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Frequently Asked Questions (FAQs) about Domestic Violence in New Jersey

NJ Domestic Violence FAQ

A domestic violence case can turn your life upside-down, posing more questions than answers and leaving you feeling lost and alone. First and foremost, you are not alone. The attorneys at Proetta & Oliver have the experience, drive, and fundamental understanding of the nuances of criminal procedure and restraining orders in New Jersey domestic violence matters, and we can help. If you would like to consult an attorney regarding your domestic violence case immediately, simply call our office in Jersey City at (201) 793-8018 or contact us online. The consultation is free and confidential, so please do not hesitate to get further legal counsel by contacting our firm today. Beyond that, get started with improving your understanding of domestic violence in New Jersey. Here are answers to some of the most frequently-asked questions about NJ domestic violence.

What is domestic violence?

Domestic violence is repeated abuse or several instances of abuse, whether it is physical, emotional, psychological, or sexual. Typically, it involves an abuser who attempts to control another by threats of violence, physical violence, or verbal assaults. And the victim is a person intimately involved with them, whether that be a spouse, significant other, dating partner, family member, or ex-spouse. Abuse may also be financially depriving a victim of necessities or isolating them from outside social contact.

What constitutes domestic violence legally in NJ?

The Prevention of Domestic Violetnce Act of 1991 enumerates particular crimes that constitute domestic violence, such as homicide, stalking, sexual assault, criminal restraint, lewdness, kidnapping, false imprisonment, simple or aggravated assault, and harassment, to name a few. The commission of one or more of these acts on a victim is considered domestic violence.

Who are considered domestic violence victims?

Besides being in an intimate relationship with an abusive spouse, ex-spouse, dating interest, or partner, a victim is a person over 18 or an emancipated minor who may also be a previous or current member of the person accused’s household, and regardless of age, the parent or future parent of a child of the accused. Suffering abuse while in any of these relationships qualifies one as a domestic violence victim.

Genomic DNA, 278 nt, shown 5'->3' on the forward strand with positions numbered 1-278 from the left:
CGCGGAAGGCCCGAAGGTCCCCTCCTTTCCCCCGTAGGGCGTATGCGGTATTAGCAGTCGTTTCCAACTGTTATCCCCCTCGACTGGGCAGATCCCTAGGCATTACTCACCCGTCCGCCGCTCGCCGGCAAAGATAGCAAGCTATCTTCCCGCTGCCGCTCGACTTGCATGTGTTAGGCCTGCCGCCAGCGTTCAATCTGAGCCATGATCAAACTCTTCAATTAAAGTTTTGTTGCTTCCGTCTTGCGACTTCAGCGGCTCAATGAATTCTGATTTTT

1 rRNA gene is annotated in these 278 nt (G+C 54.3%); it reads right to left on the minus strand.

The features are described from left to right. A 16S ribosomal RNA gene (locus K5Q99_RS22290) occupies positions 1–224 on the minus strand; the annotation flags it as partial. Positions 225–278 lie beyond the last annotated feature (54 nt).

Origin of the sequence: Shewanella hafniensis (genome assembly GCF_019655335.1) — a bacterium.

How can the law protect a domestic violence victim?

If you are a victim of domestic violence, you have legal recourse through the criminal and civil courts. You can first file a domestic violence complaint in the family division of the civil courts to protect yourself. You can also file a criminal complaint against a perpetrator of domestic abuse, which results in criminal prosecution and potential punishments through the criminal courts.

What is a restraining order?

To protect a domestic violence victim from further abuse, a judge can order a temporary restraining order (TRO) which serves as an interim court order before the final hearing on the matter occurs. Often, the victim requests a protective order along with the domestic violence complaint. If granted, the TRO and then potentially the final restraining order (FRO), orders the defendant to stay away from the victim and their friends and family, wherever they are, whether that is at their shared residence, the victim’s work, or their children’s schools. In addition, the restraining order may give custody of the children and exclusive possession of the shared residence to the victim, as well as order the defendant to pay support. A protective order also bars the defendant from having firearms, which often leads to seizure of weapons in domestic violence cases.